1/10/2011. Contributed by Sue Davies
pub: Big Finish. 5 CDs 300 minute story. Price: CD: GBP35.00 (UK), Download: GBP30.00 (UK). ISBN: 978-1-84435-561-7). cast: Christopher Benjamin, Trevor Baxter and Louise Jameson.
check out web site www.BigFinish.com
With the arrival of jungle warrior Leela, things take a slightly different turn in the new ‘Jago And Litefoot Box Set Three’. There are four stories again, all with different writers which do follow loosely the overall story arc. There is also a disc of extras which include the usual interviews and writers thoughts.
Each of the following full cast audios features the trio they seek to uncover the darkness that is converging in London.
Dead Men’s Tales by Justin Richards
The lithesome Leela quickly establishes herself and takes the lead in an investigation about the dangers of time. There have been mysterious sightings and strange phenomena in London and Leela must go under cover as a Cockney barmaid. She takes to this rather too well and becomes adept at pint pulling, although she still has a nice line in scary threats. There is much banter down the pub but something wicked has been set in motion and the dead men are coming her way.
The featured guest actor is Warren Brown (DS Ripley in Luther).
The Man at the End of the Garden by Matthew Sweet
This whimsical tale features our investigators but takes us a little further out of the main story arc. A series of thefts on one street leads Henry Jago to the house of authoress Eleanor Naismith. He thinks she would make an excellent stage act. Shouting at the housekeeper through the door, his offer to slip his bona fides through the letter box is taken rather amiss. But the housekeeper, Mrs Hitch, lets him in when she hears Mrs Naismith being attacked. After Jago has broken a door down, he finds Eleanor Naismith and her daughter have vanished! This is a completely stand alone story apart from featuring our three investigators.
The featured guest actors are Joanna Bacon, Joanna Monro (Rega in The Planet of the Spiders) and Eden Monteath (one of the children in TV Doctor Who’s The Eleventh Hour).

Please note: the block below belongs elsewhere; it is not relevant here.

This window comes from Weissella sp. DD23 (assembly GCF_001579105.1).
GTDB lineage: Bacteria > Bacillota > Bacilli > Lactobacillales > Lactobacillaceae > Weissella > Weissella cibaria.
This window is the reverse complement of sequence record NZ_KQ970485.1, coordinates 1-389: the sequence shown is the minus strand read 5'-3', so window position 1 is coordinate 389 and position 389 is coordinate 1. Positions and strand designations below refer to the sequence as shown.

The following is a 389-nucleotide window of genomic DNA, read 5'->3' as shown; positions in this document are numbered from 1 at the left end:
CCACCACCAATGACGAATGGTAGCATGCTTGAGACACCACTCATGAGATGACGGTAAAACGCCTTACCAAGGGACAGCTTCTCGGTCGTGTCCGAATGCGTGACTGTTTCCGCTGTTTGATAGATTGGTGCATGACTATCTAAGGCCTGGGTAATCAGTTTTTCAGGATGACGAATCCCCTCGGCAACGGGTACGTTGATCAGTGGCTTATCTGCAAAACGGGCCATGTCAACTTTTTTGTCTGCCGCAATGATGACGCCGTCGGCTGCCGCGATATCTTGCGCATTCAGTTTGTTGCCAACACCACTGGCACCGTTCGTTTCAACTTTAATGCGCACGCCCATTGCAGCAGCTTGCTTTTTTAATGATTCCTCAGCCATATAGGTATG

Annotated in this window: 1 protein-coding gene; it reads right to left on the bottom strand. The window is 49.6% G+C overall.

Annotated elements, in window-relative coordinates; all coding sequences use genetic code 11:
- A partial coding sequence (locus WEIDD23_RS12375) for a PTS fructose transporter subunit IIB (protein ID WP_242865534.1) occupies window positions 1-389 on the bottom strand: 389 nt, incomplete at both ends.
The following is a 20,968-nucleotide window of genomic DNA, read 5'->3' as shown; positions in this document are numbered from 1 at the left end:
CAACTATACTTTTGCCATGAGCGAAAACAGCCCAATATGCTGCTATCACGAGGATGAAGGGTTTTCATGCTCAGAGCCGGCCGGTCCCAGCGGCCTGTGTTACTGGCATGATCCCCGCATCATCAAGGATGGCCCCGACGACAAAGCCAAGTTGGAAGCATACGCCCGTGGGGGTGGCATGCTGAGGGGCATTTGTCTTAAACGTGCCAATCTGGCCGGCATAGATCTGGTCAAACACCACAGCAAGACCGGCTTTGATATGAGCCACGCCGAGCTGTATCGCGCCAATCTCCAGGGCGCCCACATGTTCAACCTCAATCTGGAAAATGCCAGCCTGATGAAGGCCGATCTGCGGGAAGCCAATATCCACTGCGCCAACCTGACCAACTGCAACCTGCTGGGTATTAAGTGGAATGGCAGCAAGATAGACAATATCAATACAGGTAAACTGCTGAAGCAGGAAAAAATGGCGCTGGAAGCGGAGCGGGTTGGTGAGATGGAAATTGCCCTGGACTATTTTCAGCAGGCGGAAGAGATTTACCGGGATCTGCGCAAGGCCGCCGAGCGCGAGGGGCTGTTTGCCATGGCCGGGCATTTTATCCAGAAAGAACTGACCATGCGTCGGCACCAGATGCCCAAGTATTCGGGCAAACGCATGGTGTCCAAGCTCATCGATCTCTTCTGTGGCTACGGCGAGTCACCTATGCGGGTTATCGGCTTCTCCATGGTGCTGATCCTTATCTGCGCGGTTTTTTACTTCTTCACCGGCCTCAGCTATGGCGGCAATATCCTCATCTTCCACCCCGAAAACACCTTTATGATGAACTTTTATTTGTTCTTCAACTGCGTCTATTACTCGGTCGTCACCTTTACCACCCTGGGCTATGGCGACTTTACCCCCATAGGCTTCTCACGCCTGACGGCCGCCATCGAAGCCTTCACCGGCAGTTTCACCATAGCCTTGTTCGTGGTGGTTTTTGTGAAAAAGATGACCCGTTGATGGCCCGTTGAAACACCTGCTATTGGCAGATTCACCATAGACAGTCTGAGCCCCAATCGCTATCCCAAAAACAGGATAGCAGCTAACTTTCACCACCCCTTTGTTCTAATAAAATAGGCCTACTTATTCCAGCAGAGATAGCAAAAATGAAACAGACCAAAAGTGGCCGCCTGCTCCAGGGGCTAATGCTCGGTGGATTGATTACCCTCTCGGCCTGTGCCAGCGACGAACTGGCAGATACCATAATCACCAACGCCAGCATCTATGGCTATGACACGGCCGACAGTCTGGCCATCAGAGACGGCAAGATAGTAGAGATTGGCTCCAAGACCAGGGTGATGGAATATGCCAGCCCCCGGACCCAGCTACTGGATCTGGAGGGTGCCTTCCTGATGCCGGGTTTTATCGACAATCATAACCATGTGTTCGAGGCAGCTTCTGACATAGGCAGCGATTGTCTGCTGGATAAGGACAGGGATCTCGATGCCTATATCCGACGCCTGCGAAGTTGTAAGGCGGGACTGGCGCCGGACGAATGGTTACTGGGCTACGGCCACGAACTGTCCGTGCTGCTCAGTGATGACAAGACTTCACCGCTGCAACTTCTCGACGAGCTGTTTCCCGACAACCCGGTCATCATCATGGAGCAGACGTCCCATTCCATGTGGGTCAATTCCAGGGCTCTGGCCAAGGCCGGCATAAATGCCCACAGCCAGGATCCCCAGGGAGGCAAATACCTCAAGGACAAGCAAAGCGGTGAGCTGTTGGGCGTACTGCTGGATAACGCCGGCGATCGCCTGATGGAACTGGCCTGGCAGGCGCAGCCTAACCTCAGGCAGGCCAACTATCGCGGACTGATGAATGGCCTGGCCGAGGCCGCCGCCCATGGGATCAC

Swan Song by John Dorney
As the trio are drawn to the source of the time disturbance, Jago starts to have visions of the future and it’s not good news. Meanwhile in the future, the team who are experimenting with time are having their own visions and worse. One of the team is a frustrated dancer whose chances to dance The Swan were obliterated by an accident. Now a physicist, she still believes in believing what you can see, even if that means they are seeing ghosts.
Guest actors are Abigail Hollick, (legend of the Cybermen-Alice Liddell) Hywel Morgan and Andrew Westfield.
Chronoclasm by Andy Lane
The time breaks are getting worse and our trio are in big trouble. There is something nasty in Professor Litefoot’s house and it didn’t bother with the door getting in. It looks like the Professor’s going to need a builder. But before that, there is the little problem of the end of the world to be dealt with. Oh and an extra Jago, as if one wasn’t enough. With the big bad, revealed the team do not have time on their side.
Guest actors are Philip Bretherton who makes a cracking villain, Duncan Wisbey (Big Finish regular) and Wendy Padbury (who needs no introduction).
It’s a natural progression to bring the tigerish Leela into the adventures of the duo given that the actress has close links with the team at Big Finish. I’m assuming her dress is on the demure side and suitable for the cold weather of London. Here Leela is not the character from the later adventures in Gallifrey but a combination of wild thing and a more sophisticated version. She is at home either with futuristic technology or her hunting knife and is always very useful in a fight.
Once again, the series of four stories are entertaining with much of the quality coming from the interaction of Litefoot and Jago, now with added Leela. There is an element of the blind leading the partially-sighted here. Leela has more experience than the two Victorian men but she is not the Doctor so essentially they are feeling their way for much longer than the Doctor would. It is all done with so much verve and passion that the drama is carried along by the cast. There is enough variety between the individual stories giving them momentum and some comedy relief is always part of the show. It is the writing, of course, that starts these off so well but also the direction by Lisa Bowerman which brings out the fine performances from the cast, not forgetting the sound design and music by Howard Carter.
The appeal of these shows is not just the connection to ‘Doctor Who’ but the use of the pair as investigators has more than a hint of the Sherlock Holmes stories who look into seemingly impenetrable mysteries. The two leads have a bond which is brought out by the witty dialogue and word play which makes it consistently amusing and rewards revisiting.
With at least two more box sets to come, it looks like Jago and Litefoot will be investigating for some time yet.
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